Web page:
**Because I had already messed up on the sauce, it didn't seem to suffer from having to wait to be served.
And if you want a little something for dessert, here's a flourless, sugarless chocolate torte that my Mom (who, admittedly, has a bit of a sweet tooth) thought tasted like a nutrition bar. Ummm...thanks Mom, I guess. My non-Primal Eater boyfriend, however, thought it was good, and really enjoyed it with raspberry jam. I am generally not a chocolate person, but I enjoyed it. It reminded me of a less-moist brownie.
6 Tbsp. unsalted butter, ghee or coconut oil ($1.98 for butter or homemade ghee)
8 ounces unsweetened chocolate, broken up into squares; I used Ghirardelli ($5.00)*
6 large eggs, room temperature, separated ($1.76)
1½ tsp. alcohol-free vanilla extract (.66)
½ tsp. (64 drops) stevia liquid** ($.23)
¼ tsp. coarse sea salt ($.01)
½ cup chopped walnuts, divided (optional) ($.74)
Preheat oven to 275 degrees with the rack in the center. Grease (using butter, ghee or coconut oil) the bottom and sides of a 9-inch springform pan. Set aside.
Place butter and chocolate in the top of a double boiler over simmering water. Do not allow water to touch bottom of the top pan. Heat until melted, stirring occasionally. Allow to cool to barely warm/tepid.
In a large bowl, whisk egg whites until glossy stiff peaks form. Set aside.
Beat egg yolks, vanilla and stevia. Gradually add cooled chocolate mixture, a little at a time. It will get quite thick.*** Beat in ¼ of the egg whites. Gently fold in remaining egg whites, salt and half of walnuts.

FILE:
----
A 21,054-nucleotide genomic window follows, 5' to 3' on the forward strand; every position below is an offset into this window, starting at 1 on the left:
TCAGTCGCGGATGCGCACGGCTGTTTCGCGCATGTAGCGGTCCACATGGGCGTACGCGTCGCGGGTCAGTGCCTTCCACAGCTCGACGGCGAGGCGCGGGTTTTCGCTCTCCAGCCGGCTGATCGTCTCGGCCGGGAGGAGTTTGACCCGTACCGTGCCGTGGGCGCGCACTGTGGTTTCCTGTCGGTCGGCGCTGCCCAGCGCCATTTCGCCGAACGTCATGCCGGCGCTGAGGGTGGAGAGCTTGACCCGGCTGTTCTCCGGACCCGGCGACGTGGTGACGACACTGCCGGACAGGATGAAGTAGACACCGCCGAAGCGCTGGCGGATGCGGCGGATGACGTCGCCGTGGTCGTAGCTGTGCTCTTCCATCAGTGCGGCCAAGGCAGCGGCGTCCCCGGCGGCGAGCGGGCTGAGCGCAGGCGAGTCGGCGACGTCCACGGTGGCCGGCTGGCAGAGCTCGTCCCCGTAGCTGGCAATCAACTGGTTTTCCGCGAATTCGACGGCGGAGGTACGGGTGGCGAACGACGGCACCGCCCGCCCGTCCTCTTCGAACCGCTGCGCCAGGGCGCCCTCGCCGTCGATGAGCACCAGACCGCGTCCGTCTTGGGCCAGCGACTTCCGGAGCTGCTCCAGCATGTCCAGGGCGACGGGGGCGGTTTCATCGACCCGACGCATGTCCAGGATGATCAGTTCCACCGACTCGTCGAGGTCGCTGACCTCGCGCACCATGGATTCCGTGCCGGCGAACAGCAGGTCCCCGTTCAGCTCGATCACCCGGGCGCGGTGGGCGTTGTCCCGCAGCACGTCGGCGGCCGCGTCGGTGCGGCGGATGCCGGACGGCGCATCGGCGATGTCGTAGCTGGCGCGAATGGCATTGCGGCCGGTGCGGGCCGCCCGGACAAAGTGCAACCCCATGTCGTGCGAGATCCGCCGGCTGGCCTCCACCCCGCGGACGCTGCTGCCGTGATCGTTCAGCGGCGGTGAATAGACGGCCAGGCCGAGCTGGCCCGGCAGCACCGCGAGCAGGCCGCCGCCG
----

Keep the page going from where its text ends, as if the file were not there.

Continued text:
“Pour” batter into the prepared pan, and smooth top with a rubber spatula (or with moistened fingertips; it will be stiff). Top with remaining walnuts (if using) and a little more sea salt (if desired). Bake until cake pulls away from the sides of the pan and is set in the center, about 45-50 minutes. It might be hard to discern this visually, as the top of the torte will still appear sort of damp, so you may quickly and carefully tap the top with your finger to see if it is dry and seems set. The toothpick test may not apply with this type of cake.
Cool completely on a wire rack. Remove sides of pan. Serve at room temperature. May be served with whipped coconut cream with vanilla and stevia added. It is also good with raspberries (thawed from frozen or fresh picked in season; please do not buy raspberries in February unless you live in the Southern hemisphere!).
If you are sharing this with non-Primal eaters, theirs can be topped with powdered sugar, raspberry jam and/or sugar-sweetened whipped dairy or coconut cream.
If the torte turns out a bit crumbly, fret not! Just layer it in individual glass serving dishes with whipped coconut cream and raspberries and serve it as a trifle.
$10.38 total ($1.30 per serving)
* If you are sensitive to caffeine, please note that each serving has 22.5 mg. of caffeine. On an unrelated note, according to their parent company, while they are not officially buying Fair Trade, Ghirardelli does not source cocoa beans from Ivory Coast.
** I used Stevita brand. Since the sweetness of stevia varies by brand, you might start with 20 drops and keep adding and tasting until you get to your preferred level of sweetness.
*** I must interject at this point to say that, if you aren’t squeamish about eating raw eggs, you could stop right here and just eat the mixture right out of the bowl; it reminded me of truffle filling.